from the MIT Technology Review:
What if every vehicle, home appliance, heating system and light switch were connected to the Internet? Today, that’s not such a stretch of the imagination.
Modern cars, for instance, already have hundreds of sensors and multiple computers connected over an internal network. And that’s just one example of the 6.4 billion connected “things” in use worldwide this year, according to research by Gartner Inc. DHL and Cisco Systems offer even higher estimates—their 2015 Trend Report sets the current number of connected devices at about 15 billion, amidst industry expectations that the tally will increase to 50 billion by 2020.
The Internet of Things (IoT)—a sophisticated network of objects embedded with electronic systems that enable them to collect and exchange data—is disrupting technology and changing the way we live. Fewer than two decades ago, if I’d predicted that the IoT would transform the auto-rental industry, people would have laughed. Yet here we are now in the age of Zipcar. By pioneering a range of connected technologies, the car-sharing company has unlocked greater convenience for customers and kick-started the sharing economy. Now the functionality of IoT-enabled cars is transforming the auto industry—from the ultra-connected Tesla to Google’s self-driving cars—and Uber hopes one day to chauffeur you to your destination in an autonomous vehicle.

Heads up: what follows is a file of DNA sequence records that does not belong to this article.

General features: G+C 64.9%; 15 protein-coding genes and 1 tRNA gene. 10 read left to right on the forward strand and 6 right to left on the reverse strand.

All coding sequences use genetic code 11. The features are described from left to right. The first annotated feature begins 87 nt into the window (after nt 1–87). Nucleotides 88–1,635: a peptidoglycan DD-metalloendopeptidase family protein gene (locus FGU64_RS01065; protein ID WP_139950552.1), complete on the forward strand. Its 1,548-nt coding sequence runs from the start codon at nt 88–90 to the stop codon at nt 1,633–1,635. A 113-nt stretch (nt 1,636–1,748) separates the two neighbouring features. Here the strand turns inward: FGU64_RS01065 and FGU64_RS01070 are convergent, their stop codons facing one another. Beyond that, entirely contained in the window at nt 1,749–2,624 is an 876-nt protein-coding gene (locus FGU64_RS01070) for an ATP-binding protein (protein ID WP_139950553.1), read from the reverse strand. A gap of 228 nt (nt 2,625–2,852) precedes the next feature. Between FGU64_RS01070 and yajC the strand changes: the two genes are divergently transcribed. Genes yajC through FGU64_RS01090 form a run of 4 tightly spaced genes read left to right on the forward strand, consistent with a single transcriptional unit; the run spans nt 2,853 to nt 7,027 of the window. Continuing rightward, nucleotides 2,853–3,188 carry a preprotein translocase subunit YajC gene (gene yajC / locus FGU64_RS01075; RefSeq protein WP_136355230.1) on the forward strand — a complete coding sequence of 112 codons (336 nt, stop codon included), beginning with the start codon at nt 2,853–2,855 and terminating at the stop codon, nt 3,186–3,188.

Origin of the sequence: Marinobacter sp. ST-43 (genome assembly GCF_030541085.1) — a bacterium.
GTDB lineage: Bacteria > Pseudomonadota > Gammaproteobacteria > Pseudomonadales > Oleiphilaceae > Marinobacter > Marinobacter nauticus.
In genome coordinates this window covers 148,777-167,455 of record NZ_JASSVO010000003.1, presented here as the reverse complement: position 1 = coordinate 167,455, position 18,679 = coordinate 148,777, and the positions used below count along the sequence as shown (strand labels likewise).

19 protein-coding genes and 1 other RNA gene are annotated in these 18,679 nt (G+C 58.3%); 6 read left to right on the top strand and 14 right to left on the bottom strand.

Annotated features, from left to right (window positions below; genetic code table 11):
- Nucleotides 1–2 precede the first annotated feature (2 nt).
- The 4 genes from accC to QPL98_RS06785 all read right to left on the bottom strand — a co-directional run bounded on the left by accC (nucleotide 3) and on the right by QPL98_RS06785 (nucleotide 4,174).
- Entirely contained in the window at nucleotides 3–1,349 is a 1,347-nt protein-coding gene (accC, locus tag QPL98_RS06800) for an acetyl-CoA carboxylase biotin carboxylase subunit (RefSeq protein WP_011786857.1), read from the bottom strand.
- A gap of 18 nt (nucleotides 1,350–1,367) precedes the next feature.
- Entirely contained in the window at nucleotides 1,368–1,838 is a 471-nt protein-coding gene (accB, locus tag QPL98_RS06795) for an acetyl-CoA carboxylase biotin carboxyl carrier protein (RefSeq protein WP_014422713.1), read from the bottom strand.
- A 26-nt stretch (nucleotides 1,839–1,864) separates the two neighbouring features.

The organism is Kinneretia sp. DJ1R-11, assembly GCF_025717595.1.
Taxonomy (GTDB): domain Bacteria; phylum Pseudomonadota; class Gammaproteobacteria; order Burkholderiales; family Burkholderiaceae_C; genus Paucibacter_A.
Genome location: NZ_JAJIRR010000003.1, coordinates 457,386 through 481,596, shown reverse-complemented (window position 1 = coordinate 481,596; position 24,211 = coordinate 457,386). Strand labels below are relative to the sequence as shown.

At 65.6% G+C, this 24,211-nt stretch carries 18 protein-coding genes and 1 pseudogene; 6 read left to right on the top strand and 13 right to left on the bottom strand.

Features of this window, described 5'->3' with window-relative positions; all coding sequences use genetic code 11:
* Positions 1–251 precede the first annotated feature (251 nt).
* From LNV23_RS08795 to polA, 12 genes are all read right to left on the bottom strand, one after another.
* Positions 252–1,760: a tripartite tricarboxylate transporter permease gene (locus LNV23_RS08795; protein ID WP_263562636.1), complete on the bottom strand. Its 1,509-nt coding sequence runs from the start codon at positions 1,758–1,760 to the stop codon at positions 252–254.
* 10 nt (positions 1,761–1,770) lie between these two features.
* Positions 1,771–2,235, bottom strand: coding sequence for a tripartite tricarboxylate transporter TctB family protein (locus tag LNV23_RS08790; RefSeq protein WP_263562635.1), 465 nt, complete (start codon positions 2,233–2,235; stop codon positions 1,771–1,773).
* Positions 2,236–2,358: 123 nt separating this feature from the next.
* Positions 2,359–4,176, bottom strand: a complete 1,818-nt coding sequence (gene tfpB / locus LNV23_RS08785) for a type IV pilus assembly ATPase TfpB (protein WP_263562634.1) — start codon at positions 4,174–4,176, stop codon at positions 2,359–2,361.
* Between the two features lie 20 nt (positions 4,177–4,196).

The IoT is ultimately bound to affect almost every aspect of daily life. In fact, I encourage you to try to figure out where the IoT will not be. But how “smart” is it to let the IoT pervade everything in our lives, without active and purposeful design?
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